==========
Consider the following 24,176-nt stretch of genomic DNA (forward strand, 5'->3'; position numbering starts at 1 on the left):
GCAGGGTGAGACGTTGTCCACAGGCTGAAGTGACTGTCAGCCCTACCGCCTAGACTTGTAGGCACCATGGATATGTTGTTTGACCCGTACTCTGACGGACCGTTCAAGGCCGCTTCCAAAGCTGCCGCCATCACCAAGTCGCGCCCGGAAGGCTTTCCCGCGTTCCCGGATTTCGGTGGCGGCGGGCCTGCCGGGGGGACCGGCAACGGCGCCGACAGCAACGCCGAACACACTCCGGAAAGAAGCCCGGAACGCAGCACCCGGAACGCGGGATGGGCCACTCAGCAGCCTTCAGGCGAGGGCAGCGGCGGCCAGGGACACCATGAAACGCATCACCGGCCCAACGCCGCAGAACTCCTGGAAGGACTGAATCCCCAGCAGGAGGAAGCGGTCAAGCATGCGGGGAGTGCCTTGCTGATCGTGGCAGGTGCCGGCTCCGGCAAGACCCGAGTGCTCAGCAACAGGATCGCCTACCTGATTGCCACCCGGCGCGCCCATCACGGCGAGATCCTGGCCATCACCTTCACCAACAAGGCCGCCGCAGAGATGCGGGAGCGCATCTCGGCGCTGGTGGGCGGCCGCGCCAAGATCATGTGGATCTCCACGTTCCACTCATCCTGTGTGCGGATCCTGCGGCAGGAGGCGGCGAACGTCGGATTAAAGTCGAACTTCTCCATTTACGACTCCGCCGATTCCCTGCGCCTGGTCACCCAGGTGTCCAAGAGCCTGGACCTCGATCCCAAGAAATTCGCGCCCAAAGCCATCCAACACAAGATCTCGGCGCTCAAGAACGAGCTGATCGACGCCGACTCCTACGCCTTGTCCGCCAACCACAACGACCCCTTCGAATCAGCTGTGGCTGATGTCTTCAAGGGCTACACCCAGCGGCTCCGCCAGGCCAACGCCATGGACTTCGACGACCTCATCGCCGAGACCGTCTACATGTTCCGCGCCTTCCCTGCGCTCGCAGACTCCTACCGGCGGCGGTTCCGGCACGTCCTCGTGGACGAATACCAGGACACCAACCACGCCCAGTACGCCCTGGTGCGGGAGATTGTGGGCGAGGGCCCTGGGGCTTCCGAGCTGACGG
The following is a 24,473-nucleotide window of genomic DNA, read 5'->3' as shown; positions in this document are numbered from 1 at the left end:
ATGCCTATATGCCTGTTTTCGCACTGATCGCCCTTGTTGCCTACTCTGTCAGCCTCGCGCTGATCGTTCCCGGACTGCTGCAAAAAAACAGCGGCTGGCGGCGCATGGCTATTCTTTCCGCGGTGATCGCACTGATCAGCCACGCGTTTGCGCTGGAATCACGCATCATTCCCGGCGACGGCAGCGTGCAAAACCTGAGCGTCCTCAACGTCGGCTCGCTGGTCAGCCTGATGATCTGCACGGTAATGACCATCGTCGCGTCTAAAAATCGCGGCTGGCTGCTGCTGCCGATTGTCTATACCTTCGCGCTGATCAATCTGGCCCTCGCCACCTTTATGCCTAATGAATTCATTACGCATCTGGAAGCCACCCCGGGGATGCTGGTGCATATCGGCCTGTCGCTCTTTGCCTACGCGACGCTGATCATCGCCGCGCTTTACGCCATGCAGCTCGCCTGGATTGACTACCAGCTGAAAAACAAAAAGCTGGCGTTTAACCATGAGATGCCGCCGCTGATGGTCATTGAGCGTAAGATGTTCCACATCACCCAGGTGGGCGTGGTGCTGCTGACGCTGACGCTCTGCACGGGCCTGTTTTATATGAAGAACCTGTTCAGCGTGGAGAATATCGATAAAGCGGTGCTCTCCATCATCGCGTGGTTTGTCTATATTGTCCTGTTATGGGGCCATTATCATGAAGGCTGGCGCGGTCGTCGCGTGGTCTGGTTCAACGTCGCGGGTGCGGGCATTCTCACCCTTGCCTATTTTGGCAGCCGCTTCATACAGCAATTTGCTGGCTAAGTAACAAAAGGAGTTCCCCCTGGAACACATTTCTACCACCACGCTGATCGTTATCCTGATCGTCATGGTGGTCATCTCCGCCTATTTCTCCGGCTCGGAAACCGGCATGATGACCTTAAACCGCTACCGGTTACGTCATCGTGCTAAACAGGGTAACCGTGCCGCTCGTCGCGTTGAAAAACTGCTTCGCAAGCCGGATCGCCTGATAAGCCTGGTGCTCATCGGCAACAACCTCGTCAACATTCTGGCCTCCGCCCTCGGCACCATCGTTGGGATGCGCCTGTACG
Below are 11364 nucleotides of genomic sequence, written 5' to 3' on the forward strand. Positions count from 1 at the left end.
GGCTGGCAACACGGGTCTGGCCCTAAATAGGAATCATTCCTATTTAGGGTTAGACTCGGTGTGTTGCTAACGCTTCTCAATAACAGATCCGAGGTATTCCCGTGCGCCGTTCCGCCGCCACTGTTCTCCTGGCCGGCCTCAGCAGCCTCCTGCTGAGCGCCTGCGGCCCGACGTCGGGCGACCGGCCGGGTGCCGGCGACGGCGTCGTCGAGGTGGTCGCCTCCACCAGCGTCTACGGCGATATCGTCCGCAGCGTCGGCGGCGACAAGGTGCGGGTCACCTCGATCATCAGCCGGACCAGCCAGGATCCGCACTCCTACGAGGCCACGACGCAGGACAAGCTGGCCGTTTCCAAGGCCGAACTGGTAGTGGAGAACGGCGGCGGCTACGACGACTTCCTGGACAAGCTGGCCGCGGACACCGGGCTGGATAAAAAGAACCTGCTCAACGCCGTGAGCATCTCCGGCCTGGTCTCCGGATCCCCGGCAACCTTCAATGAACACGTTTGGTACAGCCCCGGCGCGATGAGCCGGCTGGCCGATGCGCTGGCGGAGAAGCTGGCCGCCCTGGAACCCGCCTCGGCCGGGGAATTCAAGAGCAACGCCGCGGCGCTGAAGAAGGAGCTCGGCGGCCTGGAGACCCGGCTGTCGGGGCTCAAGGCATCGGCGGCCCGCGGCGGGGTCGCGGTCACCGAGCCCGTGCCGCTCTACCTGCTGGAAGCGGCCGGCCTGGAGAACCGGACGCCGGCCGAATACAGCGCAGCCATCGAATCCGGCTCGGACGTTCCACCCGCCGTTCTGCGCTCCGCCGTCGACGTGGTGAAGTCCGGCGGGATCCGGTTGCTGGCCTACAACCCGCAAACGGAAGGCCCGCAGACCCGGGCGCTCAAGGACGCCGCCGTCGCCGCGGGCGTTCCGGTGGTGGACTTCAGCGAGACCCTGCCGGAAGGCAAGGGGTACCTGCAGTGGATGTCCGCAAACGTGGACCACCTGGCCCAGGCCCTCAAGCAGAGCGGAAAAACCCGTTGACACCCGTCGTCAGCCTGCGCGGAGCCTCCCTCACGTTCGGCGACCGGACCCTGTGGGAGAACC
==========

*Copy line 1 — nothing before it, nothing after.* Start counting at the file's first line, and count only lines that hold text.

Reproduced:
Consider the following 24,176-nt stretch of genomic DNA (forward strand, 5'->3'; position numbering starts at 1 on the left):